The Perinatal Postmortem from a Clinician’s Viewpoint

  • Alexander HeazellEmail author
  • Alan Fenton


The perinatal postmortem examination is one investigation offered to parents after they experience the death of their child. From both the parents’ and clinicians’ perspective, the postmortem examination aims to determine what was or was not the cause of death and to identify any relevant associated factors. For parents, appropriate explanation of these findings can facilitate the process of grieving and aid in planning future pregnancies. For professionals, in addition to information for the parents, these data can provide population-level information about why babies die, which are key components of audit and ensuring safety of care. Despite these benefits the rate of perinatal postmortem examination is decreasing in many settings. We review the evidence for perinatal postmortem (and associated) examination in cases of stillbirth and neonatal deaths. We consider the consent process and feedback of information to parents and how this affects whether parents give consent for a postmortem examination. Finally, we consider what the likely developments in perinatal postmortem examination may be and how these will affect clinicians and parents.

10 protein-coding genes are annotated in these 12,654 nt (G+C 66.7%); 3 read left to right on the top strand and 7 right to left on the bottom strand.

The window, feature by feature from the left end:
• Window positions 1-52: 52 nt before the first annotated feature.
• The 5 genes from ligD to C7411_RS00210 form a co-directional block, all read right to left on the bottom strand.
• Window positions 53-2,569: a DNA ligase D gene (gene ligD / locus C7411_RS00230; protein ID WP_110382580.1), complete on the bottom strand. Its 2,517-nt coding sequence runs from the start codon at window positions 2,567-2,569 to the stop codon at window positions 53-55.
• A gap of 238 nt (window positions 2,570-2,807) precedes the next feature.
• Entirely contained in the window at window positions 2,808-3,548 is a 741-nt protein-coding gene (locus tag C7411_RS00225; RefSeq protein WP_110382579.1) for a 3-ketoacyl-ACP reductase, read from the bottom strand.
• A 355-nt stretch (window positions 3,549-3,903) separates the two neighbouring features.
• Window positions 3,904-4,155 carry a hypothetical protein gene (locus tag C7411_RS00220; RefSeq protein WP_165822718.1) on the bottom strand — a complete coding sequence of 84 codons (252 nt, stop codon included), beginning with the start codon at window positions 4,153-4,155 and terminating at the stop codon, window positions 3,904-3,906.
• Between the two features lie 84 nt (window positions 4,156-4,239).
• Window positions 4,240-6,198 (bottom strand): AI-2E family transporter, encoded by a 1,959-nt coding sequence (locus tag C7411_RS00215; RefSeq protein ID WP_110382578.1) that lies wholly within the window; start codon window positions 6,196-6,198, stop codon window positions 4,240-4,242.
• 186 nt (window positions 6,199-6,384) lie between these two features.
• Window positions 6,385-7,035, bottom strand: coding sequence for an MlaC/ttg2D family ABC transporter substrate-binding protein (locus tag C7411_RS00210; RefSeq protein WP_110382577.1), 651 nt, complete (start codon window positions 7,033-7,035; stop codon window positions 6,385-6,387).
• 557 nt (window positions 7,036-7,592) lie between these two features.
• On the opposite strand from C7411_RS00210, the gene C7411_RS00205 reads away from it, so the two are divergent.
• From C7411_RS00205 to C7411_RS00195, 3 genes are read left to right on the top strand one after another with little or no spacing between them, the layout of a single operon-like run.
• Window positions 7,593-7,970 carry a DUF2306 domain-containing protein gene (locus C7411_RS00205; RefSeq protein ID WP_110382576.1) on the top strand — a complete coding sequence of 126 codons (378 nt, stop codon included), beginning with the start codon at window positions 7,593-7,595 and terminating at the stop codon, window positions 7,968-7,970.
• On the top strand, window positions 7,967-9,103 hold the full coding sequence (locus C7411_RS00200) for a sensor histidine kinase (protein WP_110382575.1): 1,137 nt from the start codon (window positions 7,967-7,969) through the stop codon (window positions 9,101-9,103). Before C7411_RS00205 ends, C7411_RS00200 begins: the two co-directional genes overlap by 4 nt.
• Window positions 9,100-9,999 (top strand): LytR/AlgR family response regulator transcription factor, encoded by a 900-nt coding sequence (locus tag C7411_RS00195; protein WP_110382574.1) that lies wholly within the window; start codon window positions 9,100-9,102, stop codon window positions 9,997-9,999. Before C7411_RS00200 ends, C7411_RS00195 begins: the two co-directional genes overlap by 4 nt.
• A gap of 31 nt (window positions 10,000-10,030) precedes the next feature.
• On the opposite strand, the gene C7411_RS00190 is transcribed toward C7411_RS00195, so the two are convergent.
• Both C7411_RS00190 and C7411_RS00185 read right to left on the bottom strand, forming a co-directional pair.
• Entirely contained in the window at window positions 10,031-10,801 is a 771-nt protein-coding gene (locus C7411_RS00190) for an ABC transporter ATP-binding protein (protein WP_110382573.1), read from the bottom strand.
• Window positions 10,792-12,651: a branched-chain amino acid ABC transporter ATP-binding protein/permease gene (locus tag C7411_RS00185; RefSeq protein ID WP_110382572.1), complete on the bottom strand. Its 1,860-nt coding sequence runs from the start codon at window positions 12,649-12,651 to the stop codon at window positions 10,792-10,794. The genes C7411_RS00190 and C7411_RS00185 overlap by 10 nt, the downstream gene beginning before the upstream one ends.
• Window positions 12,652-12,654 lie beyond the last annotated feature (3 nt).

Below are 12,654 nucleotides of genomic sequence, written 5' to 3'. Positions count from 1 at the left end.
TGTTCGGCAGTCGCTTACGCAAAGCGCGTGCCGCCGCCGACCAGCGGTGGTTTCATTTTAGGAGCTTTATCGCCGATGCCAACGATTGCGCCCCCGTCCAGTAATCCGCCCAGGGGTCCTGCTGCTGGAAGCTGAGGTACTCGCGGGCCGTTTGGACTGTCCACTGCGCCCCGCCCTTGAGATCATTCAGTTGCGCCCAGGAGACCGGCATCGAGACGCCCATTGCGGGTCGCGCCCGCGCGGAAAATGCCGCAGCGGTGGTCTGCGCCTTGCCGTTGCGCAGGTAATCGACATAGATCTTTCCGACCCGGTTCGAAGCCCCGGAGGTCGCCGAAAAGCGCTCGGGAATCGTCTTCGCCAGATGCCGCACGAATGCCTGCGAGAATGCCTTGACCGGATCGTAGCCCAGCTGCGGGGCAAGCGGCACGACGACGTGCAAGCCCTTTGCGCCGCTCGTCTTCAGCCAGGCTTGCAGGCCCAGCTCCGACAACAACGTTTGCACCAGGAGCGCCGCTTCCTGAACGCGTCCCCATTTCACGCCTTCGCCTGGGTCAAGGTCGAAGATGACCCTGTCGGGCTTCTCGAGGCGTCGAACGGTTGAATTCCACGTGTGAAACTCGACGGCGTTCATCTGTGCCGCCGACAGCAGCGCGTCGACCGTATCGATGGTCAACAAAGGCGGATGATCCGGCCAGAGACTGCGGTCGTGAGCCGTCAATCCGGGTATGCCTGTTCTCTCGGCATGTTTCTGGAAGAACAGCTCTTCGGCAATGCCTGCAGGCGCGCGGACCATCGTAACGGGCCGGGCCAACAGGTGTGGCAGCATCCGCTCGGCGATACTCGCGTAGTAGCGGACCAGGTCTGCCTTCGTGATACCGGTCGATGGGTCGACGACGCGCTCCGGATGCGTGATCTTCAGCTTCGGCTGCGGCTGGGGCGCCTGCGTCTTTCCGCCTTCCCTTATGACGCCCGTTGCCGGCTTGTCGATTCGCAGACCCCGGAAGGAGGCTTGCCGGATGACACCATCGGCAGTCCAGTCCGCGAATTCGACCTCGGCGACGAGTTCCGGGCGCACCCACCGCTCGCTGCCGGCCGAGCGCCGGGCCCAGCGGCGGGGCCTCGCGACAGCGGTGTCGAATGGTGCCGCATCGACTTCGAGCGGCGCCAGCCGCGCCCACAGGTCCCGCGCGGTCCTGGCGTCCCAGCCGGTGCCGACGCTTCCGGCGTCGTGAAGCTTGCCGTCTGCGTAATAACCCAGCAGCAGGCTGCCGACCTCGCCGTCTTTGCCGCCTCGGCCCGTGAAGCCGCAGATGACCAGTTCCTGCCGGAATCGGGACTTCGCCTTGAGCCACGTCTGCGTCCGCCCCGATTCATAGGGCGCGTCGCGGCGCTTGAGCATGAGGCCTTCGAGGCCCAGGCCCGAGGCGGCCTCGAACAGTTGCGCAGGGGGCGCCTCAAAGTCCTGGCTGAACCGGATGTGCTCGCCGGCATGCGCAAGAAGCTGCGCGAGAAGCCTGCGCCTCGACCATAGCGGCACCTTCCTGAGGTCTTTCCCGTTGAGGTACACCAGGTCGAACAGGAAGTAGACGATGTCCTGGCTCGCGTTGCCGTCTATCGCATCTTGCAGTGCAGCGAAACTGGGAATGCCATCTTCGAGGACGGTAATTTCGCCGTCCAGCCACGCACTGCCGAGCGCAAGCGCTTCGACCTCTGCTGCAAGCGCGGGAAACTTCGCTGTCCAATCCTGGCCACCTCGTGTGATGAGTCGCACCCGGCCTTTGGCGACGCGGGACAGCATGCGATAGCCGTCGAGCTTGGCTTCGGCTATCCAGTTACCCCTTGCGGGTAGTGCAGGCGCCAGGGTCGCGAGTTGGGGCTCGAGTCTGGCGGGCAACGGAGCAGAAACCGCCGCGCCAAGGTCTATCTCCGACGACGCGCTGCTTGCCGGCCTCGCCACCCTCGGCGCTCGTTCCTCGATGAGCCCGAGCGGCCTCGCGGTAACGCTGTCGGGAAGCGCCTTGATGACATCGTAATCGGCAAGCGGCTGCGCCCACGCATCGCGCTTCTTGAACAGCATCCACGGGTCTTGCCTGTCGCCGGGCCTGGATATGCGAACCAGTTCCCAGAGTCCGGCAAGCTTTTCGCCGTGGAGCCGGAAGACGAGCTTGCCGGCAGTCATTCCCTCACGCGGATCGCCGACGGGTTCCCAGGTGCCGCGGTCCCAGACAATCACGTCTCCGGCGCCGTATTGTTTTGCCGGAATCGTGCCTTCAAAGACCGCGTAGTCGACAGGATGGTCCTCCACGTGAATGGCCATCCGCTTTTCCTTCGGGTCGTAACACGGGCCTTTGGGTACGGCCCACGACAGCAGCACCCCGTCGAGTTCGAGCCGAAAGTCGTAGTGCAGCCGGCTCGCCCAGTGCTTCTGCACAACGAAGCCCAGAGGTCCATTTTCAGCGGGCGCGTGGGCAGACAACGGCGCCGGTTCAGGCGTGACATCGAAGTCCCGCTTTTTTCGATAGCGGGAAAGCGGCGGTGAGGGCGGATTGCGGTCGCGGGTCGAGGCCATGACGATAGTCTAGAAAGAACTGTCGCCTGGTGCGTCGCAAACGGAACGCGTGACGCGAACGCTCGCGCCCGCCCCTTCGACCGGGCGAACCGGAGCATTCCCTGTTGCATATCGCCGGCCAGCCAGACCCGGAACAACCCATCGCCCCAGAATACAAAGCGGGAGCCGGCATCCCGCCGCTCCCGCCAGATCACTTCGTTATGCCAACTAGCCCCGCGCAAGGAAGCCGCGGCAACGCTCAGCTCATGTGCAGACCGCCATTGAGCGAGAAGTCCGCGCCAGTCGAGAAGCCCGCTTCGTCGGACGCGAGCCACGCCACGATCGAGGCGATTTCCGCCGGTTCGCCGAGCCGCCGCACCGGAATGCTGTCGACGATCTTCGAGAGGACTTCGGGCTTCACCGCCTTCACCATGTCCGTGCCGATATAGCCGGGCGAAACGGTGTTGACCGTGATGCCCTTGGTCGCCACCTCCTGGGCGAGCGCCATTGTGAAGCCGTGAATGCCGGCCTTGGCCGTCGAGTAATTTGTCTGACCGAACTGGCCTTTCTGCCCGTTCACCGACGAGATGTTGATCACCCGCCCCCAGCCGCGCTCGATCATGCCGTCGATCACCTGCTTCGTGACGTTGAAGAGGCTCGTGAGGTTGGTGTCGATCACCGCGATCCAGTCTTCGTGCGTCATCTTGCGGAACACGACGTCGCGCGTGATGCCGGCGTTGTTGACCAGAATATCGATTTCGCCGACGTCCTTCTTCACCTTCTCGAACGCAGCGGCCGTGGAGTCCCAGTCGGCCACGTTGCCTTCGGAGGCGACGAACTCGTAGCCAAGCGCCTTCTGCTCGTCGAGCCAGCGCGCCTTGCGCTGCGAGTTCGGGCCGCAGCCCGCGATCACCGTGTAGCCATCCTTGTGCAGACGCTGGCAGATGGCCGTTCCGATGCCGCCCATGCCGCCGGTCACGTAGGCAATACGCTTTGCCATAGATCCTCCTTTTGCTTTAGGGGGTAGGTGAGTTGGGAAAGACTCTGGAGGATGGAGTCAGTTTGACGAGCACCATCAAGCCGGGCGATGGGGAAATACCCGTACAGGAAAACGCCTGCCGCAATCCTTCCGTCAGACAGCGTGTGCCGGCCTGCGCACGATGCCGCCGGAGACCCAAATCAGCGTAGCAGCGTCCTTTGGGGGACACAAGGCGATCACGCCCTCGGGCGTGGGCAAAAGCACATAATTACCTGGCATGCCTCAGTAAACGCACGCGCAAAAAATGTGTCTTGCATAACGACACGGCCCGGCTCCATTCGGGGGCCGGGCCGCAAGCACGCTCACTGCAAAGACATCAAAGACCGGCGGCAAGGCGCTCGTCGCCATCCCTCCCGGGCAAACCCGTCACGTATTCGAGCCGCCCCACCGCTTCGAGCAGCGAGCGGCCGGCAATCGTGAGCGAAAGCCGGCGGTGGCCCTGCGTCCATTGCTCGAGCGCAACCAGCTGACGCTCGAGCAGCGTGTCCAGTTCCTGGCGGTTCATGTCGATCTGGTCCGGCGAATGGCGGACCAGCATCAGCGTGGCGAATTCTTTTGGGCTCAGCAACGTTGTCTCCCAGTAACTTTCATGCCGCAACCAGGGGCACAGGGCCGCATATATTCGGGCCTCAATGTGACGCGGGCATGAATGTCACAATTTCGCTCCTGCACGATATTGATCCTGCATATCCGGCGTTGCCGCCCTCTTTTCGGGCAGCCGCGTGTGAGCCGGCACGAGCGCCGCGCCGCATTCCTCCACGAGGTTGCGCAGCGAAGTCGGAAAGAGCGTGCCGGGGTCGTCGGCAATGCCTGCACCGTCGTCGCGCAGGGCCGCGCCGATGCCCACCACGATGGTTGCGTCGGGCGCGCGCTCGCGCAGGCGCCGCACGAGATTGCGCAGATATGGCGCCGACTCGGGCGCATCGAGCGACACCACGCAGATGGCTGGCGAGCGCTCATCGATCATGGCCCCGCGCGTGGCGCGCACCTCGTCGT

Stillbirth Perinatal death Neonatal death Classification systems Consent process Autopsy Necropsy Placenta Genetic examination 


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Copyright information

© Springer International Publishing 2015

Authors and Affiliations

  1. 1.Maternal and Fetal Health Research CentreInstitute of Human Development, University of ManchesterManchesterUK
  2. 2.St. Mary’s Hospital, Central Manchester University Hospitals NHS Foundation TrustManchesterUK
  3. 3.Newcastle Neonatal ServiceRoyal Victoria InfirmaryNewcastle upon TyneUK

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